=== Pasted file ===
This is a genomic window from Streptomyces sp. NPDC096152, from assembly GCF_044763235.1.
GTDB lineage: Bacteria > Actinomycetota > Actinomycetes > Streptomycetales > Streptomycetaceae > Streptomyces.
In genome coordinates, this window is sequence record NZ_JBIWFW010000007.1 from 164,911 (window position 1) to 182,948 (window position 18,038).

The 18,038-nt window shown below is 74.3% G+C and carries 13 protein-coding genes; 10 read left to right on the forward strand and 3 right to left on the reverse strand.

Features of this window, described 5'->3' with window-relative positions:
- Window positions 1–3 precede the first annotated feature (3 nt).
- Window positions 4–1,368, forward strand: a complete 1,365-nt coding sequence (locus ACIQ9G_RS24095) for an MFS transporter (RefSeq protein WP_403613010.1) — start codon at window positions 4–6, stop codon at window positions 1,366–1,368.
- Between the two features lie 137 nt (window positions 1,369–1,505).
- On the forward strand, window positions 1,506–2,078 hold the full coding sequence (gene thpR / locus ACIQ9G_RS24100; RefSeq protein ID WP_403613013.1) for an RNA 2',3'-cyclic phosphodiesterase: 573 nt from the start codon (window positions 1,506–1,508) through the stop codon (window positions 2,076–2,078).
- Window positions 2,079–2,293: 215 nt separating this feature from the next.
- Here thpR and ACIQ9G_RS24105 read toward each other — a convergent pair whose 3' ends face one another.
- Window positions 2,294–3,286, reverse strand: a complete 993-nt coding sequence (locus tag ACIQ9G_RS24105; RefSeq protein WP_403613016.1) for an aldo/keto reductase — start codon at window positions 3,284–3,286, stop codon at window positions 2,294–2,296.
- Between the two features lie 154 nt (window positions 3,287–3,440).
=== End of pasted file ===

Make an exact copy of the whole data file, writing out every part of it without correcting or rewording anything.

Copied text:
This is a genomic window from Streptomyces sp. NPDC096152, from assembly GCF_044763235.1.
GTDB lineage: Bacteria > Actinomycetota > Actinomycetes > Streptomycetales > Streptomycetaceae > Streptomyces.
In genome coordinates, this window is sequence record NZ_JBIWFW010000007.1 from 164,911 (window position 1) to 182,948 (window position 18,038).

The 18,038-nt window shown below is 74.3% G+C and carries 13 protein-coding genes; 10 read left to right on the forward strand and 3 right to left on the reverse strand.

Features of this window, described 5'->3' with window-relative positions:
- Window positions 1–3 precede the first annotated feature (3 nt).
- Window positions 4–1,368, forward strand: a complete 1,365-nt coding sequence (locus ACIQ9G_RS24095) for an MFS transporter (RefSeq protein WP_403613010.1) — start codon at window positions 4–6, stop codon at window positions 1,366–1,368.
- Between the two features lie 137 nt (window positions 1,369–1,505).
- On the forward strand, window positions 1,506–2,078 hold the full coding sequence (gene thpR / locus ACIQ9G_RS24100; RefSeq protein ID WP_403613013.1) for an RNA 2',3'-cyclic phosphodiesterase: 573 nt from the start codon (window positions 1,506–1,508) through the stop codon (window positions 2,076–2,078).
- Window positions 2,079–2,293: 215 nt separating this feature from the next.
- Here thpR and ACIQ9G_RS24105 read toward each other — a convergent pair whose 3' ends face one another.
- Window positions 2,294–3,286, reverse strand: a complete 993-nt coding sequence (locus tag ACIQ9G_RS24105; RefSeq protein WP_403613016.1) for an aldo/keto reductase — start codon at window positions 3,284–3,286, stop codon at window positions 2,294–2,296.
- Between the two features lie 154 nt (window positions 3,287–3,440).